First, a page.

More than 800 startups and investors, organized by the incubator Y Combinator and the policy advocacy group Engine, are taking aim at the Federal Communications Commission over net neutrality.

On Wednesday the group sent a letter to the FCC protesting chairman Ajit Pai's proposal to unravel net neutrality rules, asserting that such changes would divide the internet by allowing larger companies to pay for faster delivery of web content while forcing smaller companies into slower lanes.

"We're deeply concerned with your intention to undo the existing legal framework," the companies, which include Warby Parker, Foursquare, and Etsy, wrote in the letter. "Without net neutrality, the incumbents who provide access to the internet would be able to pick winners or losers in the market."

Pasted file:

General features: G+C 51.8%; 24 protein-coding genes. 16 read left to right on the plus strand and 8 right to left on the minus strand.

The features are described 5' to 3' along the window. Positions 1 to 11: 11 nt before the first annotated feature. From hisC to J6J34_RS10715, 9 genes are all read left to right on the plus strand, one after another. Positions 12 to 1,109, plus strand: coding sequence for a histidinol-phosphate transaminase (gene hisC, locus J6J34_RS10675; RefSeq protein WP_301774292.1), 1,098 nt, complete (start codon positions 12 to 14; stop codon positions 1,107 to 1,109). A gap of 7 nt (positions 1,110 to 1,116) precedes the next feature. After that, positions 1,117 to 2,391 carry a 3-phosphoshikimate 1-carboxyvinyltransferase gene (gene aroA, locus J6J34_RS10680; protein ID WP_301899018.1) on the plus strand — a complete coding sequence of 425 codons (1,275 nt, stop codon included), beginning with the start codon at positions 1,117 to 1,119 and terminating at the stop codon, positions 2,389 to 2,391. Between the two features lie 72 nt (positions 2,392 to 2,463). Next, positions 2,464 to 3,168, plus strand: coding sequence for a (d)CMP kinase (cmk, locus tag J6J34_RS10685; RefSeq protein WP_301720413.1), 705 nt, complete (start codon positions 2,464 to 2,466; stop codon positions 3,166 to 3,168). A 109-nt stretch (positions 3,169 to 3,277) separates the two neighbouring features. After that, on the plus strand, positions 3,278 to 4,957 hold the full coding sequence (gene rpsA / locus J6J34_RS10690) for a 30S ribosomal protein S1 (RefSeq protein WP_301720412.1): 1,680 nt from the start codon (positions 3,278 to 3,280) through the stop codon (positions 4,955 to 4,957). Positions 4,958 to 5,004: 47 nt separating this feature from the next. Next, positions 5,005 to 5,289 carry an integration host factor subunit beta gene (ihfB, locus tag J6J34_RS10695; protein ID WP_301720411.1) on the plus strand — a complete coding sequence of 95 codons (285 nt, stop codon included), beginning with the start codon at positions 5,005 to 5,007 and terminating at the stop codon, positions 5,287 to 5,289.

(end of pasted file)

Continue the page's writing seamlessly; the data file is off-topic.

Pai said the first step in the plan was to reverse the Title II classification of internet service providers. This would remove many regulations on big names like Comcast or Verizon and allow them to give special treatment to preferred news sites, streaming videos, or other online content. While all the details haven't been hammered out, the approach is a drastic change from the one taken by the FCC during the Obama Administration, which approved rules that ensured an open internet.

"Rather than dismantling regulations that allow the startup ecosystem to thrive, we urge you to focus instead on policies that would promote a stronger internet for everyone," the companies wrote in the letter.

There will be months of comments and revisions before a new policy can go into effect, but it is expected that any plan Pai puts up for a vote by the majority-Republican commission would pass.